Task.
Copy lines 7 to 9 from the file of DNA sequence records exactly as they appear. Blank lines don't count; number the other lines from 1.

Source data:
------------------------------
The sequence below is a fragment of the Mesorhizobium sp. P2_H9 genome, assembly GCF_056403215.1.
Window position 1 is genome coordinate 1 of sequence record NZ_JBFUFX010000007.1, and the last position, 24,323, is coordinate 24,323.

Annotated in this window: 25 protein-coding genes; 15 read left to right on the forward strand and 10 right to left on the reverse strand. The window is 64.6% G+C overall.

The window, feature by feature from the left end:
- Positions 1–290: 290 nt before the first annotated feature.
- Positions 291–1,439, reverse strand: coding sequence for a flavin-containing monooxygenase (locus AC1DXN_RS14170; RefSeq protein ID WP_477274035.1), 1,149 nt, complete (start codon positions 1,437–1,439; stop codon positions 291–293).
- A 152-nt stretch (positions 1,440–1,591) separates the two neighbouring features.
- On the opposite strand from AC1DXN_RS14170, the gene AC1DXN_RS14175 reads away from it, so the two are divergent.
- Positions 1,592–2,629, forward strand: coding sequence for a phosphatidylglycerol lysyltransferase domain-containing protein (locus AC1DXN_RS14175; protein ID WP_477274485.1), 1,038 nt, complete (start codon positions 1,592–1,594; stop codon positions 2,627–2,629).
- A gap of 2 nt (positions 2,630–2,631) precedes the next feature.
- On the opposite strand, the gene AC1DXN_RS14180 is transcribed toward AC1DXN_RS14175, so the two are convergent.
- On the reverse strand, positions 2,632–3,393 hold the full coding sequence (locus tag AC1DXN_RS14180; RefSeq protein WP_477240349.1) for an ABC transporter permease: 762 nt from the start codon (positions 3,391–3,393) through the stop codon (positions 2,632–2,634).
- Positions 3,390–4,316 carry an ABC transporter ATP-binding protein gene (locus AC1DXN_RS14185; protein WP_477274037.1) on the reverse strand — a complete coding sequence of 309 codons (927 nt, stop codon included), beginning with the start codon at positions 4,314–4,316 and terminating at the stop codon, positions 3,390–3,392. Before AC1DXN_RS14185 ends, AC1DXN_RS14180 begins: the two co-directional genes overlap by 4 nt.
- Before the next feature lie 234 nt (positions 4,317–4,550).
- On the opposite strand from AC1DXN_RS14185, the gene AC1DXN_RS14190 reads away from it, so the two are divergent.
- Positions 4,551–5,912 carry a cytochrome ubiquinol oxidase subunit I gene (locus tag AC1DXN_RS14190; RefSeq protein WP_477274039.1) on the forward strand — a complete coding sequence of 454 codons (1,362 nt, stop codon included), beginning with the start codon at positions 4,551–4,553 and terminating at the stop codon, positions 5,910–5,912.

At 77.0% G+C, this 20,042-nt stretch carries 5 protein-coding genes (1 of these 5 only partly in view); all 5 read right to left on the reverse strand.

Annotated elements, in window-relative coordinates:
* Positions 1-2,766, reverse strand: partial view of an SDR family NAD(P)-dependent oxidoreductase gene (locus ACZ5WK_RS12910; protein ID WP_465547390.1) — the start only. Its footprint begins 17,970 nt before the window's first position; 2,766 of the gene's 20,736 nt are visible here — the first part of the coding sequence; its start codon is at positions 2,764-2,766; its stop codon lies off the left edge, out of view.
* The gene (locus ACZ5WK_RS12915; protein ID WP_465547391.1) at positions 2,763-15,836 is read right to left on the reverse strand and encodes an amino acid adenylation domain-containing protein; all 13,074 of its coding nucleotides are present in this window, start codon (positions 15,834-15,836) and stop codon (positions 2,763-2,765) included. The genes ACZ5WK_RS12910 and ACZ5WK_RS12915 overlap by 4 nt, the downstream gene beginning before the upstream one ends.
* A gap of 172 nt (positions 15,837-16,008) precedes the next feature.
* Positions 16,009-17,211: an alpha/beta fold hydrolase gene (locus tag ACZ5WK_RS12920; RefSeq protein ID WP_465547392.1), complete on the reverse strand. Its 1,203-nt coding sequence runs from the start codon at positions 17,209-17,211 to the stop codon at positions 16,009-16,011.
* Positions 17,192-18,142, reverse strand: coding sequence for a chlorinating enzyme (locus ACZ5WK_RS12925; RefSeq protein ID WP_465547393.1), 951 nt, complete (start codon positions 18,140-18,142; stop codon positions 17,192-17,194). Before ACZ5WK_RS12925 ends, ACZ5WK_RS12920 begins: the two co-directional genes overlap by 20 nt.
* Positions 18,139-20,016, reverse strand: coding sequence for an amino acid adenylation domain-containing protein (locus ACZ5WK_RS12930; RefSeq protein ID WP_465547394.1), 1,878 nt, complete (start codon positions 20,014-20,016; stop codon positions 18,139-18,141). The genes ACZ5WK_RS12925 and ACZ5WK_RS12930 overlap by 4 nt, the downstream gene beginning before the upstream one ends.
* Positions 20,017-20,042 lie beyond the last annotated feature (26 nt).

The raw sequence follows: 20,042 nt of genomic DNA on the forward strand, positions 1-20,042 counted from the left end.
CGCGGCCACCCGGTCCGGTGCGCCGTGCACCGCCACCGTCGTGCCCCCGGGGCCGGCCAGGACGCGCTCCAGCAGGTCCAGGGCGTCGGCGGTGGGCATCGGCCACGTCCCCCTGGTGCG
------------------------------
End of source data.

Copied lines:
- A 152-nt stretch (positions 1,440–1,591) separates the two neighbouring features.
- On the opposite strand from AC1DXN_RS14170, the gene AC1DXN_RS14175 reads away from it, so the two are divergent.
- Positions 1,592–2,629, forward strand: coding sequence for a phosphatidylglycerol lysyltransferase domain-containing protein (locus AC1DXN_RS14175; protein ID WP_477274485.1), 1,038 nt, complete (start codon positions 1,592–1,594; stop codon positions 2,627–2,629).